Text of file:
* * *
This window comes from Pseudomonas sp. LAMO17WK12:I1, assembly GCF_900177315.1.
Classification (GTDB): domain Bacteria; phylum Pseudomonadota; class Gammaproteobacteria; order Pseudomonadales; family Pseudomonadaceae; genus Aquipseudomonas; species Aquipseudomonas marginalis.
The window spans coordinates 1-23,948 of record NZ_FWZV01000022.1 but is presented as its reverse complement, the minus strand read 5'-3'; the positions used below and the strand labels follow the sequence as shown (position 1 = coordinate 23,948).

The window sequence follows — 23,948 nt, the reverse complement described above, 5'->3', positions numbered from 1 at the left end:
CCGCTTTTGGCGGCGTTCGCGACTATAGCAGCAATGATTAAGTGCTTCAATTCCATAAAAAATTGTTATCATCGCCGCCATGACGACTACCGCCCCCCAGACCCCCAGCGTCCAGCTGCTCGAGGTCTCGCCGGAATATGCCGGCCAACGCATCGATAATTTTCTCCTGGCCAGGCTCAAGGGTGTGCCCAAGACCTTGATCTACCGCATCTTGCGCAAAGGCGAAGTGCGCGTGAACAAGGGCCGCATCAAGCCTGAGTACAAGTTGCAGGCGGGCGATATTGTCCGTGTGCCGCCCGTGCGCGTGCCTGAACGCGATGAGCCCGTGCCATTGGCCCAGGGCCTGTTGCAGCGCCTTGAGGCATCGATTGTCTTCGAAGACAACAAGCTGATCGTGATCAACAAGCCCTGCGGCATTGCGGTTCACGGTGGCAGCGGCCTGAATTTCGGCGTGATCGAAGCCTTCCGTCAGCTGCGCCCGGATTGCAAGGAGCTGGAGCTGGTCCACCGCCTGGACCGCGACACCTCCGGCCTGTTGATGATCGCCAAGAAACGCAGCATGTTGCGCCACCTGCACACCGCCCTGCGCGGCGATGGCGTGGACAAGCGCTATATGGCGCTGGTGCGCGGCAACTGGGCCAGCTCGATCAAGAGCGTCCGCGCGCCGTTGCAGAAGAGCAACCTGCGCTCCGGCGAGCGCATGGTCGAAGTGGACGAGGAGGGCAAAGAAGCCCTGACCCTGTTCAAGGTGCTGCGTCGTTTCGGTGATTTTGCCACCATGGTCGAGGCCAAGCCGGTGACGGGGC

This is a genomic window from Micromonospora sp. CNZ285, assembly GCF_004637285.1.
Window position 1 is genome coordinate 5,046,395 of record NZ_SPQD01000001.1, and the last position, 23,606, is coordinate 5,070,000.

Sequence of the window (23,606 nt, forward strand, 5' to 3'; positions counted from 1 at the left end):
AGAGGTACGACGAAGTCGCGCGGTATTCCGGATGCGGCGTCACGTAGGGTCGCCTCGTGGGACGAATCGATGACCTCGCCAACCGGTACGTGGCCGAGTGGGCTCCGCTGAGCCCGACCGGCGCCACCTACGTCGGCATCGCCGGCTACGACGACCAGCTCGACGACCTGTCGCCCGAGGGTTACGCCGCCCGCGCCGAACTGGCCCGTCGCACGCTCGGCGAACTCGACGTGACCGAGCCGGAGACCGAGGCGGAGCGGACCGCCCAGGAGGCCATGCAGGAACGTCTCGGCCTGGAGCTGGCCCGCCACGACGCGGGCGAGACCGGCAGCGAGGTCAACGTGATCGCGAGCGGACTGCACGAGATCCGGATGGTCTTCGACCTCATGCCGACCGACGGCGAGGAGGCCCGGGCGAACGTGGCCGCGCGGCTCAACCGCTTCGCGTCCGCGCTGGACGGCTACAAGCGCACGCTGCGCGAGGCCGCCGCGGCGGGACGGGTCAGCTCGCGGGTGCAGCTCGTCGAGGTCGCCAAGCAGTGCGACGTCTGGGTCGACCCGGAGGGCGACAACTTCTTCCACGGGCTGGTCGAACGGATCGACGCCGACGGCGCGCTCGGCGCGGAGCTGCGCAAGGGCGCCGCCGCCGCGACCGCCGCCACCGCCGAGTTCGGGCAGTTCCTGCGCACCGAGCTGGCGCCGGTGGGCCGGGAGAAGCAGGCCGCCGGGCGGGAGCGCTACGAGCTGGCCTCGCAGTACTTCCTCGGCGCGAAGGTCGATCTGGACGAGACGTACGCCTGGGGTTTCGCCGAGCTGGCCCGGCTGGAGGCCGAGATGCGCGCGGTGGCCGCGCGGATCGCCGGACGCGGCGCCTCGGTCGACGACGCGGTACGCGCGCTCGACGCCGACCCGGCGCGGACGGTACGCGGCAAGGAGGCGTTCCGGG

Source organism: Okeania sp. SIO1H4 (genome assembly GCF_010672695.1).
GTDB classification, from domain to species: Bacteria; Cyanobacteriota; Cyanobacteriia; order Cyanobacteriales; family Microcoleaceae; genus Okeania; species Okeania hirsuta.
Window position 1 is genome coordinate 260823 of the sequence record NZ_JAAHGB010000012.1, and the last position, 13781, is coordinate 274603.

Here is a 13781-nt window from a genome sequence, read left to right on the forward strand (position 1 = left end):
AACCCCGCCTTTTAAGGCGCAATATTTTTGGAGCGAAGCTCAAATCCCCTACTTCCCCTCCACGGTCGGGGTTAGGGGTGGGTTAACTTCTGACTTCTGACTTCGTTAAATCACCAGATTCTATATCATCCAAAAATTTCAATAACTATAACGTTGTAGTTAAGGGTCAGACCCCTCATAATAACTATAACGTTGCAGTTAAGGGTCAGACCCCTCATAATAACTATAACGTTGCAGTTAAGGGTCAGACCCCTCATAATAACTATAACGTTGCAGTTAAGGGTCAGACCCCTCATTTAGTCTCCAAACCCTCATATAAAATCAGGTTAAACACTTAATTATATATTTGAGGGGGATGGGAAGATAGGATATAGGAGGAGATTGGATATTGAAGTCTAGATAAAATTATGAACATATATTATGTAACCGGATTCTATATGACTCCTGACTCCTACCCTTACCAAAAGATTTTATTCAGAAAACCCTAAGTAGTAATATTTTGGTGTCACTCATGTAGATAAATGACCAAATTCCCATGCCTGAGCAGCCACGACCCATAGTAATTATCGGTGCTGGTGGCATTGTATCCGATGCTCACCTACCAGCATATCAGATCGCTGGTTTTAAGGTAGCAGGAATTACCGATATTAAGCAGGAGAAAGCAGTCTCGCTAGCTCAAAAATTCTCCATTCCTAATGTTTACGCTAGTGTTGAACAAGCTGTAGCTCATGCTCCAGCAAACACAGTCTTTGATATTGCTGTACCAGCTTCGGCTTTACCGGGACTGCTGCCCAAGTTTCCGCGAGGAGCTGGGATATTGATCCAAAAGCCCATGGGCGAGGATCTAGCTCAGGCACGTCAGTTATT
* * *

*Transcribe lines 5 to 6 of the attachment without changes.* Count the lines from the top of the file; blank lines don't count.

CCGCTTTTGGCGGCGTTCGCGACTATAGCAGCAATGATTAAGTGCTTCAATTCCATAAAAAATTGTTATCATCGCCGCCATGACGACTACCGCCCCCCAGACCCCCAGCGTCCAGCTGCTCGAGGTCTCGCCGGAATATGCCGGCCAACGCATCGATAATTTTCTCCTGGCCAGGCTCAAGGGTGTGCCCAAGACCTTGATCTACCGCATCTTGCGCAAAGGCGAAGTGCGCGTGAACAAGGGCCGCATCAAGCCTGAGTACAAGTTGCAGGCGGGCGATATTGTCCGTGTGCCGCCCGTGCGCGTGCCTGAACGCGATGAGCCCGTGCCATTGGCCCAGGGCCTGTTGCAGCGCCTTGAGGCATCGATTGTCTTCGAAGACAACAAGCTGATCGTGATCAACAAGCCCTGCGGCATTGCGGTTCACGGTGGCAGCGGCCTGAATTTCGGCGTGATCGAAGCCTTCCGTCAGCTGCGCCCGGATTGCAAGGAGCTGGAGCTGGTCCACCGCCTGGACCGCGACACCTCCGGCCTGTTGATGATCGCCAAGAAACGCAGCATGTTGCGCCACCTGCACACCGCCCTGCGCGGCGATGGCGTGGACAAGCGCTATATGGCGCTGGTGCGCGGCAACTGGGCCAGCTCGATCAAGAGCGTCCGCGCGCCGTTGCAGAAGAGCAACCTGCGCTCCGGCGAGCGCATGGTCGAAGTGGACGAGGAGGGCAAAGAAGCCCTGACCCTGTTCAAGGTGCTGCGTCGTTTCGGTGATTTTGCCACCATGGTCGAGGCCAAGCCGGTGACGGGGC

This is a genomic window from Micromonospora sp. CNZ285, assembly GCF_004637285.1.